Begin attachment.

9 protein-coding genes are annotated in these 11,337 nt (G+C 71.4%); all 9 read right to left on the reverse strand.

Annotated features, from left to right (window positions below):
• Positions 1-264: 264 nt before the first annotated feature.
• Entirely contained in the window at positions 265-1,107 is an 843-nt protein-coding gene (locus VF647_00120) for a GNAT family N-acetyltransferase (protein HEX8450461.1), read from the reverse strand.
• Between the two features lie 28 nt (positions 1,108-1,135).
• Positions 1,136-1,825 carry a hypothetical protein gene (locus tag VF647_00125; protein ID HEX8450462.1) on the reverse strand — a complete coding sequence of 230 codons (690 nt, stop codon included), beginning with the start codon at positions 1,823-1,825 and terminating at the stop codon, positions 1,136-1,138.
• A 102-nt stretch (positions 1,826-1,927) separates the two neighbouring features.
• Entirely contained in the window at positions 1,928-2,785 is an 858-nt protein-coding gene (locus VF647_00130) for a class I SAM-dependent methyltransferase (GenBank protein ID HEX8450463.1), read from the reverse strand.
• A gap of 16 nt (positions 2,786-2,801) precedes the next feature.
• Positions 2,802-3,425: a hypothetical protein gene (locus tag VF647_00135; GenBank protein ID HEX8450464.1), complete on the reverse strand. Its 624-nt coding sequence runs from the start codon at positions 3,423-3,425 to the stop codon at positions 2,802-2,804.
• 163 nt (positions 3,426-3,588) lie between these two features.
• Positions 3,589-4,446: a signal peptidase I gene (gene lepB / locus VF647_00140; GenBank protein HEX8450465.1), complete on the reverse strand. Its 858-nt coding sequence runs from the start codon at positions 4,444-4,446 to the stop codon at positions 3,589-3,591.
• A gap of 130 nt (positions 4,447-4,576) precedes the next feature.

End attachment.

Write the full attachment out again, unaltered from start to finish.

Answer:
9 protein-coding genes are annotated in these 11,337 nt (G+C 71.4%); all 9 read right to left on the reverse strand.

Annotated features, from left to right (window positions below):
• Positions 1-264: 264 nt before the first annotated feature.
• Entirely contained in the window at positions 265-1,107 is an 843-nt protein-coding gene (locus VF647_00120) for a GNAT family N-acetyltransferase (protein HEX8450461.1), read from the reverse strand.
• Between the two features lie 28 nt (positions 1,108-1,135).
• Positions 1,136-1,825 carry a hypothetical protein gene (locus tag VF647_00125; protein ID HEX8450462.1) on the reverse strand — a complete coding sequence of 230 codons (690 nt, stop codon included), beginning with the start codon at positions 1,823-1,825 and terminating at the stop codon, positions 1,136-1,138.
• A 102-nt stretch (positions 1,826-1,927) separates the two neighbouring features.
• Entirely contained in the window at positions 1,928-2,785 is an 858-nt protein-coding gene (locus VF647_00130) for a class I SAM-dependent methyltransferase (GenBank protein ID HEX8450463.1), read from the reverse strand.
• A gap of 16 nt (positions 2,786-2,801) precedes the next feature.
• Positions 2,802-3,425: a hypothetical protein gene (locus tag VF647_00135; GenBank protein ID HEX8450464.1), complete on the reverse strand. Its 624-nt coding sequence runs from the start codon at positions 3,423-3,425 to the stop codon at positions 2,802-2,804.
• 163 nt (positions 3,426-3,588) lie between these two features.
• Positions 3,589-4,446: a signal peptidase I gene (gene lepB / locus VF647_00140; GenBank protein HEX8450465.1), complete on the reverse strand. Its 858-nt coding sequence runs from the start codon at positions 4,444-4,446 to the stop codon at positions 3,589-3,591.
• A gap of 130 nt (positions 4,447-4,576) precedes the next feature.